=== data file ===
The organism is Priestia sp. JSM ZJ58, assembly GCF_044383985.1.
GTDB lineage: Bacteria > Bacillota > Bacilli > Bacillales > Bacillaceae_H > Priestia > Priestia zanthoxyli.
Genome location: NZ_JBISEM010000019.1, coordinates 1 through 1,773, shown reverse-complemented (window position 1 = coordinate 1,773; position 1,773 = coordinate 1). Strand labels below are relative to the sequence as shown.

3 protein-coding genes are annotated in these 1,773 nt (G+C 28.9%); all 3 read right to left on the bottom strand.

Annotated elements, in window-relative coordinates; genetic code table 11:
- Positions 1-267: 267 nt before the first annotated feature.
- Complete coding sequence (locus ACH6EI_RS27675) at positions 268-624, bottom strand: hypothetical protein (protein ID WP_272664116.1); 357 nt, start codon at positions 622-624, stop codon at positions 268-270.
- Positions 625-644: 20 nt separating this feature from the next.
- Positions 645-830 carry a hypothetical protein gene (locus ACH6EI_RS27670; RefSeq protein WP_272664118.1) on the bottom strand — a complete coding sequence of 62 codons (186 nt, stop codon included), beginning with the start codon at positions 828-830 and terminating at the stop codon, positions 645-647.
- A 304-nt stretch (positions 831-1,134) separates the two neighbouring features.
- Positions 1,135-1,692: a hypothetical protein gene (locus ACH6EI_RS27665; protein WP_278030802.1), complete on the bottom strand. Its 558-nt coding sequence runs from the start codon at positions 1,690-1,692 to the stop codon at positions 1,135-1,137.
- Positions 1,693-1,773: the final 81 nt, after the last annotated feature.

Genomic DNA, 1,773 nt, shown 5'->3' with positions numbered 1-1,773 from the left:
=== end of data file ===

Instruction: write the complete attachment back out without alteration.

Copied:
The organism is Priestia sp. JSM ZJ58, assembly GCF_044383985.1.
GTDB lineage: Bacteria > Bacillota > Bacilli > Bacillales > Bacillaceae_H > Priestia > Priestia zanthoxyli.
Genome location: NZ_JBISEM010000019.1, coordinates 1 through 1,773, shown reverse-complemented (window position 1 = coordinate 1,773; position 1,773 = coordinate 1). Strand labels below are relative to the sequence as shown.

3 protein-coding genes are annotated in these 1,773 nt (G+C 28.9%); all 3 read right to left on the bottom strand.

Annotated elements, in window-relative coordinates; genetic code table 11:
- Positions 1-267: 267 nt before the first annotated feature.
- Complete coding sequence (locus ACH6EI_RS27675) at positions 268-624, bottom strand: hypothetical protein (protein ID WP_272664116.1); 357 nt, start codon at positions 622-624, stop codon at positions 268-270.
- Positions 625-644: 20 nt separating this feature from the next.
- Positions 645-830 carry a hypothetical protein gene (locus ACH6EI_RS27670; RefSeq protein WP_272664118.1) on the bottom strand — a complete coding sequence of 62 codons (186 nt, stop codon included), beginning with the start codon at positions 828-830 and terminating at the stop codon, positions 645-647.
- A 304-nt stretch (positions 831-1,134) separates the two neighbouring features.
- Positions 1,135-1,692: a hypothetical protein gene (locus ACH6EI_RS27665; protein WP_278030802.1), complete on the bottom strand. Its 558-nt coding sequence runs from the start codon at positions 1,690-1,692 to the stop codon at positions 1,135-1,137.
- Positions 1,693-1,773: the final 81 nt, after the last annotated feature.

Genomic DNA, 1,773 nt, shown 5'->3' with positions numbered 1-1,773 from the left: